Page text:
What book might people be surprised to find on your shelves (or on your Kindle)?

I collect kids’ books and have an incomplete manuscript of my own. Mostly I love books that are for young teens, but there are a few books for others that I love: George and Martha top the list, but as a kid I collected all The Black Stallion books. I also have a lot of early 20th Century kids books: Bobbsey Twins, that sort of thing. Digression: When I was about 10 I wrote to Walt Disney (he was still alive then) and asked him to make a movie out of the original Black Stallion book. I got a very nice letter back from a PR woman telling me that “perhaps they would make a movie out of it one day.” Fast forward about 15-20 years when I was working as an itinerant script reader, and met with a friend who was the Director of Development for Disney. That was the year The Black Stallion was released to great acclaim and big box office numbers. I told him about my letter. He asked me to send him a copy, which I did. He sent it around the office with an attached memo: “Where were you when this girl wrote this letter?”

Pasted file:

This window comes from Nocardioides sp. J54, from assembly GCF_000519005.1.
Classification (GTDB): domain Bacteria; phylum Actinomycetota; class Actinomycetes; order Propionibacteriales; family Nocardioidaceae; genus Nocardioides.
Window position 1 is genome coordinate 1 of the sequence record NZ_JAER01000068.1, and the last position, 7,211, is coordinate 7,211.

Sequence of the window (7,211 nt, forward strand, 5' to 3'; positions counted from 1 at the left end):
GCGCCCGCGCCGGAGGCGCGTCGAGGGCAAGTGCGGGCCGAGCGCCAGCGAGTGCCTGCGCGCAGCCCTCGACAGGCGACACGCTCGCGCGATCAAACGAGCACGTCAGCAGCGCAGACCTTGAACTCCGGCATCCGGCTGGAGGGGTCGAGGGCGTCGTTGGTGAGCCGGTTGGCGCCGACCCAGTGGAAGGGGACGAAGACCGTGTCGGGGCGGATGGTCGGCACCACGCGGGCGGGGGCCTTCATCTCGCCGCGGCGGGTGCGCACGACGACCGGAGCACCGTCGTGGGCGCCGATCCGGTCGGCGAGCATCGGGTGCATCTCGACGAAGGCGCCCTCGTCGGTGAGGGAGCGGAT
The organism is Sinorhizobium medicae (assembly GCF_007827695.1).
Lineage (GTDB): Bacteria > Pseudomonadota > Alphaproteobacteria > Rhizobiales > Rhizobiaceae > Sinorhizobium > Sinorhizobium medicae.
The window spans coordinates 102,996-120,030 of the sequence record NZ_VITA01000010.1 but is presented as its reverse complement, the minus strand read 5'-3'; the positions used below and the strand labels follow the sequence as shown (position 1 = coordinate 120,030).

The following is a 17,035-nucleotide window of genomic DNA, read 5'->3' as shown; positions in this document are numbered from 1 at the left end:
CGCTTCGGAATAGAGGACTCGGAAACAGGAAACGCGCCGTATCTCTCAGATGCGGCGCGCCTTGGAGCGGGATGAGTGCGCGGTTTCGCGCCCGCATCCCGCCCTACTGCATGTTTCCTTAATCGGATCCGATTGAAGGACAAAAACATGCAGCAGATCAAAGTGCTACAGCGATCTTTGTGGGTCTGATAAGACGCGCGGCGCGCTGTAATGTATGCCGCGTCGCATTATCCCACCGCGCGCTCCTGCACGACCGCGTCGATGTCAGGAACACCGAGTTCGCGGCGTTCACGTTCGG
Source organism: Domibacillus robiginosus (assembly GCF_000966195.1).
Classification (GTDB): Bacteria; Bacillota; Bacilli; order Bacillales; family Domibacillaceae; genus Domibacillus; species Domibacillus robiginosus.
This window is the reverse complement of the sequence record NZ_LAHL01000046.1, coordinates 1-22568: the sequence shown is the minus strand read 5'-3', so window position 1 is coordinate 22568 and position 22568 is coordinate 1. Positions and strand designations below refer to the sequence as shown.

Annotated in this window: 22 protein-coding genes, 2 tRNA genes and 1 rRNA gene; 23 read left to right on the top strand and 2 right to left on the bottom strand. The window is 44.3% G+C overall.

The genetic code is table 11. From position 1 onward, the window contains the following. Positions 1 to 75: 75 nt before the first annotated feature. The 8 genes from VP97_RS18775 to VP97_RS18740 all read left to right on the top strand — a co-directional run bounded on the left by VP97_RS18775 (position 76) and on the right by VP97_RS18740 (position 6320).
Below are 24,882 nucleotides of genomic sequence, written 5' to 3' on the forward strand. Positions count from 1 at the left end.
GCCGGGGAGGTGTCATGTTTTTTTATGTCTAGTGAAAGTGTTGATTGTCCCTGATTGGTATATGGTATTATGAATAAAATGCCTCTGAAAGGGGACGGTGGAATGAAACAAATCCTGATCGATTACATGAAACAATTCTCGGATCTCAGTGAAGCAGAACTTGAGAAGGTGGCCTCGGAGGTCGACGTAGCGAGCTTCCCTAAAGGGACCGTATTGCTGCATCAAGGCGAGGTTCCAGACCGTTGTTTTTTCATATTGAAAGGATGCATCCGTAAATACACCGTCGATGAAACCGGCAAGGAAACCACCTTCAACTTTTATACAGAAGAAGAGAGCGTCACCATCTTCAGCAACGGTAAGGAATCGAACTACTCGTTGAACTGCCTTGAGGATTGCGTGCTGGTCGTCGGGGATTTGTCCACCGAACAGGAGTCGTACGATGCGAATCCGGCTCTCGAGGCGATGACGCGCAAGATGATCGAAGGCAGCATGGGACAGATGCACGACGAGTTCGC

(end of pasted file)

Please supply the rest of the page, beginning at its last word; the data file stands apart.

Who’s going to play you in the movie of your life?

I think Cathy Bates would be a good casting for me. I love her toughness, her kindness, and her ability to be completely insane without caring what other people think.